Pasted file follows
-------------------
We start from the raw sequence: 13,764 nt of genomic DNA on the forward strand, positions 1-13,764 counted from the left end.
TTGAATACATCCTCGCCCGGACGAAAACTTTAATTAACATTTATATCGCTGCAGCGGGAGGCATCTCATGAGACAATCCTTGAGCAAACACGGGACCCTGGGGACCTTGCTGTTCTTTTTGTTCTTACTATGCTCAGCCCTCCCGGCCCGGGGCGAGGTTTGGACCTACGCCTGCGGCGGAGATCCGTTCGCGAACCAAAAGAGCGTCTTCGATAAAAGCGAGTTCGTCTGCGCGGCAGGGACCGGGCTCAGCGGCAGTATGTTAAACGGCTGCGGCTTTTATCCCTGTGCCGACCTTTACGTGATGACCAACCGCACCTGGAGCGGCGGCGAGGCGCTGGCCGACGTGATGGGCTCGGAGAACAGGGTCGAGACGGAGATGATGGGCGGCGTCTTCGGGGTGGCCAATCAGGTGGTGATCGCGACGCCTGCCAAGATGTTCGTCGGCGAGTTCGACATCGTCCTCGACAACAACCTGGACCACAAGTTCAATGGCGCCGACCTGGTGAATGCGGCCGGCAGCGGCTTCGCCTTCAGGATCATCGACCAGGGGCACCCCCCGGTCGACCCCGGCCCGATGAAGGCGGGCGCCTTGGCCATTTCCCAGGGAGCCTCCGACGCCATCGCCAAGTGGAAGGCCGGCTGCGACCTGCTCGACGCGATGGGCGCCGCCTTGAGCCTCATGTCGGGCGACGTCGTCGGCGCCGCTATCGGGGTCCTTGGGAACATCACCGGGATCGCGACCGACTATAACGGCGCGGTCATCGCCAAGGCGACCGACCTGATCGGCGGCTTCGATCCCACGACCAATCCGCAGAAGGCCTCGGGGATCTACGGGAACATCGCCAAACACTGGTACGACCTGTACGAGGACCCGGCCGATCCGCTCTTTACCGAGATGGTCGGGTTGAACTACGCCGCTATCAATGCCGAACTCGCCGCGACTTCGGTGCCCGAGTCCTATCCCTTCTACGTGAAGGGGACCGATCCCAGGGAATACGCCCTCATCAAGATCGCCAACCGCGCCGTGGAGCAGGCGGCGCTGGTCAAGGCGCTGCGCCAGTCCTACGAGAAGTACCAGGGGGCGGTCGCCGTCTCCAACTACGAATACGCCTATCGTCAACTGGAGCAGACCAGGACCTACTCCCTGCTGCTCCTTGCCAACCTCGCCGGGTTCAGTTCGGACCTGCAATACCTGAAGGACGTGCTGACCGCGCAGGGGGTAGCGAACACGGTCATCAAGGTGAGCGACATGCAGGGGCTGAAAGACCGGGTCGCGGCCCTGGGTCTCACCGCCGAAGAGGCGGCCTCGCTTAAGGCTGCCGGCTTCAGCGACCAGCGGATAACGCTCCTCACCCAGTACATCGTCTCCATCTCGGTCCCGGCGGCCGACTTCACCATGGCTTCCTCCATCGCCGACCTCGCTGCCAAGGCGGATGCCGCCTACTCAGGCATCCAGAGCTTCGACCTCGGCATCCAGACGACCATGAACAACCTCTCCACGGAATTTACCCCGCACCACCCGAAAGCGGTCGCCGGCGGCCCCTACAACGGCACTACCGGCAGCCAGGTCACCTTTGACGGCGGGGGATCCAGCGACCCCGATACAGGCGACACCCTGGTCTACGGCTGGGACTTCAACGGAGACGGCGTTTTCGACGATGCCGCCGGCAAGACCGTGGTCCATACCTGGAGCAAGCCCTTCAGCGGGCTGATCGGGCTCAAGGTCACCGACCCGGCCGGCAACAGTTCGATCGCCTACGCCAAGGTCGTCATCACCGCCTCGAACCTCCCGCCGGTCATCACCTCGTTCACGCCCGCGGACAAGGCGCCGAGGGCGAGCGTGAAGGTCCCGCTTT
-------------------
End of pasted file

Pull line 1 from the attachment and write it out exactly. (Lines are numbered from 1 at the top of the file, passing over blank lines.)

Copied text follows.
We start from the raw sequence: 13,764 nt of genomic DNA on the forward strand, positions 1-13,764 counted from the left end.